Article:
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Modeling variability in the video domain: language and experience report

  • Mauricio Alférez
  • Mathieu Acher
  • José A. Galindo
  • Benoit Baudry
  • David Benavides
Article

Abstract

In an industrial project, we addressed the challenge of developing a software-based video generator such that consumers and providers of video processing algorithms can benchmark them on a wide range of video variants. This article aims to report on our positive experience in modeling, controlling, and implementing software variability in the video domain. We describe how we have designed and developed a variability modeling language, called VM, resulting from the close collaboration with industrial partners during 2 years. We expose the specific requirements and advanced variability constructs; we developed and used to characterize and derive variations of video sequences. The results of our experiments and industrial experience show that our solution is effective to model complex variability information and supports the synthesis of hundreds of realistic video variants. From the software language perspective, we learned that basic variability mechanisms are useful but not enough; attributes and multi-features are of prior importance; meta-information and specific constructs are relevant for scalable and purposeful reasoning over variability models. From the video domain and software perspective, we report on the practical benefits of a variability approach. With more automation and control, practitioners can now envision benchmarking video algorithms over large, diverse, controlled, yet realistic datasets (videos that mimic real recorded videos)—something impossible at the beginning of the project.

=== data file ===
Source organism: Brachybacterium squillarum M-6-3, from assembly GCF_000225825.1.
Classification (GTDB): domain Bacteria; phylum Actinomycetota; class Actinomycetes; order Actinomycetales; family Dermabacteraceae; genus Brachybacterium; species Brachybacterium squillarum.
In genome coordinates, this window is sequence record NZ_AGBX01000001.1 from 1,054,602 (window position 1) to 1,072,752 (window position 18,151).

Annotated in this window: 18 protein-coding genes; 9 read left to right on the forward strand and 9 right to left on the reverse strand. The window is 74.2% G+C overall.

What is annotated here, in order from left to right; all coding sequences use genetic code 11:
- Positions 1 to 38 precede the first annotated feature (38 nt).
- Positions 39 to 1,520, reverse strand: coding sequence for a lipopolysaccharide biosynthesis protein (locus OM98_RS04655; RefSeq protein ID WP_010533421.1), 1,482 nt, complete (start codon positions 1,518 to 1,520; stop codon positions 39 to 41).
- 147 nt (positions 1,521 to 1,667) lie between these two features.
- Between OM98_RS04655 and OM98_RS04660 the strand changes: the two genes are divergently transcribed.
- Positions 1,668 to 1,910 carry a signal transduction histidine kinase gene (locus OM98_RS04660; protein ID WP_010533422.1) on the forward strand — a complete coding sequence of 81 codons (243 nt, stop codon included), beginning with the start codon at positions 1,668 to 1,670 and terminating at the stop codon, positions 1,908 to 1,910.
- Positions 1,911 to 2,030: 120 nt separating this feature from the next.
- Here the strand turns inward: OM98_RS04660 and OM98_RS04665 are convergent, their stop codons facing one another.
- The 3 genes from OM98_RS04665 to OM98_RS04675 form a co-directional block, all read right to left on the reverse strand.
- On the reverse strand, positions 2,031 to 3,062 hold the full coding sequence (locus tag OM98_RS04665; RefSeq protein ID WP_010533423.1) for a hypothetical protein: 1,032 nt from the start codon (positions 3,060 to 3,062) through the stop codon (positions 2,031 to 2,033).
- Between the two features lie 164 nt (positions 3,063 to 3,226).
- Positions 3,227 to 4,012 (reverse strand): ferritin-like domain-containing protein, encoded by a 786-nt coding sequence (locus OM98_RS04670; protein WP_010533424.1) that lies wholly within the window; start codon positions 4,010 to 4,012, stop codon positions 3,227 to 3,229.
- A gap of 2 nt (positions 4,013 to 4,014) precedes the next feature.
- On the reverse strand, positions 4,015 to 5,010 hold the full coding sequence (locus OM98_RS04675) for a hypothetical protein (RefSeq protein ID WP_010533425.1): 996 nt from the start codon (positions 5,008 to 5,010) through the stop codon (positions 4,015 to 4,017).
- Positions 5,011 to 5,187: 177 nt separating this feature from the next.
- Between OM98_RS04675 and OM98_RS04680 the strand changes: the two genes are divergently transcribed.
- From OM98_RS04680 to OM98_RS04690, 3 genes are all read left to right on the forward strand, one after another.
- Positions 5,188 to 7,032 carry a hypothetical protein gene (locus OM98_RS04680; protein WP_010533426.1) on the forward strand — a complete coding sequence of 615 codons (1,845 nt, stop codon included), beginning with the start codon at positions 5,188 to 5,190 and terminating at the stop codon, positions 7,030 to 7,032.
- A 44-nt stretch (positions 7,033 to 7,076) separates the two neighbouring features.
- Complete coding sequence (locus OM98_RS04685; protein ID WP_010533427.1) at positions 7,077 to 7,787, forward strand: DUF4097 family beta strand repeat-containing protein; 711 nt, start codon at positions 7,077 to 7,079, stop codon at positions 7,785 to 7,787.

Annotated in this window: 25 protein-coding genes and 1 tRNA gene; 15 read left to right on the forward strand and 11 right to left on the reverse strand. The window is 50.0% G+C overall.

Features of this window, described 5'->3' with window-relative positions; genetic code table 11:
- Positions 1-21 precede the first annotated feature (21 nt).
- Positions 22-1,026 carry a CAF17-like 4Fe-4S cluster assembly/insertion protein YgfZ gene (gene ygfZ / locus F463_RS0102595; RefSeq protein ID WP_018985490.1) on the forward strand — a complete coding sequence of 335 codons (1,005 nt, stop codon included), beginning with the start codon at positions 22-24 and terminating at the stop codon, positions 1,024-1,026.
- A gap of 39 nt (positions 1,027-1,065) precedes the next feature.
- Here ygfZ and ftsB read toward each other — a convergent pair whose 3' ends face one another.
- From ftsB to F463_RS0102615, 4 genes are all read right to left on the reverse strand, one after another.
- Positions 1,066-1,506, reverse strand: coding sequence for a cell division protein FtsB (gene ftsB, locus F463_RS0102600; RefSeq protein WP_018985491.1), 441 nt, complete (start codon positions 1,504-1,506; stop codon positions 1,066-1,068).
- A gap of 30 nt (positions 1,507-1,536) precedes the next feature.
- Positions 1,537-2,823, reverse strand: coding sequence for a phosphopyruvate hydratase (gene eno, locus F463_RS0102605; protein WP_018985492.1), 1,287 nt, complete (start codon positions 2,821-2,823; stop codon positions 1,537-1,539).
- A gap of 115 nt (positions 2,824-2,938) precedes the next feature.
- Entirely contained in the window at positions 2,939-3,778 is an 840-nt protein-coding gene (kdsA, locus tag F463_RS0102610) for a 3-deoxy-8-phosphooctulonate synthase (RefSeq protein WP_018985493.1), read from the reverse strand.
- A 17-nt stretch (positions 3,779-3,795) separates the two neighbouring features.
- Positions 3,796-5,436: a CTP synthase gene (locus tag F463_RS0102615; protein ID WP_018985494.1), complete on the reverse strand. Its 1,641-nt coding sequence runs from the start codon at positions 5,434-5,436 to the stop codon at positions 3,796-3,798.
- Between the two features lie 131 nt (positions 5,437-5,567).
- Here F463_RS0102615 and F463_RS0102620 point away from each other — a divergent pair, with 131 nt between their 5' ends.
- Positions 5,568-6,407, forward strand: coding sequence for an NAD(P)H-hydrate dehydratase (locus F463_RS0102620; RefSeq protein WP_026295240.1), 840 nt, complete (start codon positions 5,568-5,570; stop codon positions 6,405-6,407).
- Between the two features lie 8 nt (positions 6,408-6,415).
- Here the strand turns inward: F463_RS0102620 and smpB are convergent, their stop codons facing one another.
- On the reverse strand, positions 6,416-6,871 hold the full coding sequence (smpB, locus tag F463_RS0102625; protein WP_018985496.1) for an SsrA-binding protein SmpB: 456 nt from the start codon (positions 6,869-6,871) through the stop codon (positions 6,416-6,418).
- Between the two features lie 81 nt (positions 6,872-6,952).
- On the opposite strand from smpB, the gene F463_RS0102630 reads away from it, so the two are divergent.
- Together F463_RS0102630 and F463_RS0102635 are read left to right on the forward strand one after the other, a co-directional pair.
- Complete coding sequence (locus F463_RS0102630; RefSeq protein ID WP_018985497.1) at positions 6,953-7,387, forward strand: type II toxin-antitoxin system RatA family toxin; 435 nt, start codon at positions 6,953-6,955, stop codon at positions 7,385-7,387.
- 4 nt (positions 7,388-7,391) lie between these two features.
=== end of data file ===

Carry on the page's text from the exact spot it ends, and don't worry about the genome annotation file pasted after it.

Keywords

Variability modeling Feature modeling Software product line engineering Configuration Automated reasoning Domain-specific languages Video testing 

Notes

Acknowledgements

This work was financed by the project MOTIV of the Direction Générale de l’Armement (DGA) - Ministére de la Défense, France. Also, by the European Commission (FEDER) and by the Spanish government under BELi (TIN2015-70560-R) project. We thank all participants of the project. Special thanks to Pierre Romenteau from InPixal (Rennes, France) for his continuous feedbacks and his joint development for synthesizing video variants.

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© Springer Science+Business Media, LLC, part of Springer Nature 2018

Authors and Affiliations

  • Mauricio Alférez
    • 1
  • Mathieu Acher
    • 2
  • José A. Galindo
    • 3
  • Benoit Baudry
    • 4
  • David Benavides
    • 3
  1. 1.Interdisciplinary Centre for Security, Reliability and Trust (SnT)University of LuxembourgLuxembourgLuxembourg
  2. 2.DiverSE Team at Inria RennesUniversity of Rennes, IRISA, CNRSRennesFrance
  3. 3.Department of Computer Languages and SystemsUniversity of SevilleSevilleSpain
  4. 4.EECS/SCS, KTHRoyal Institute of TechnologyStockholmSweden

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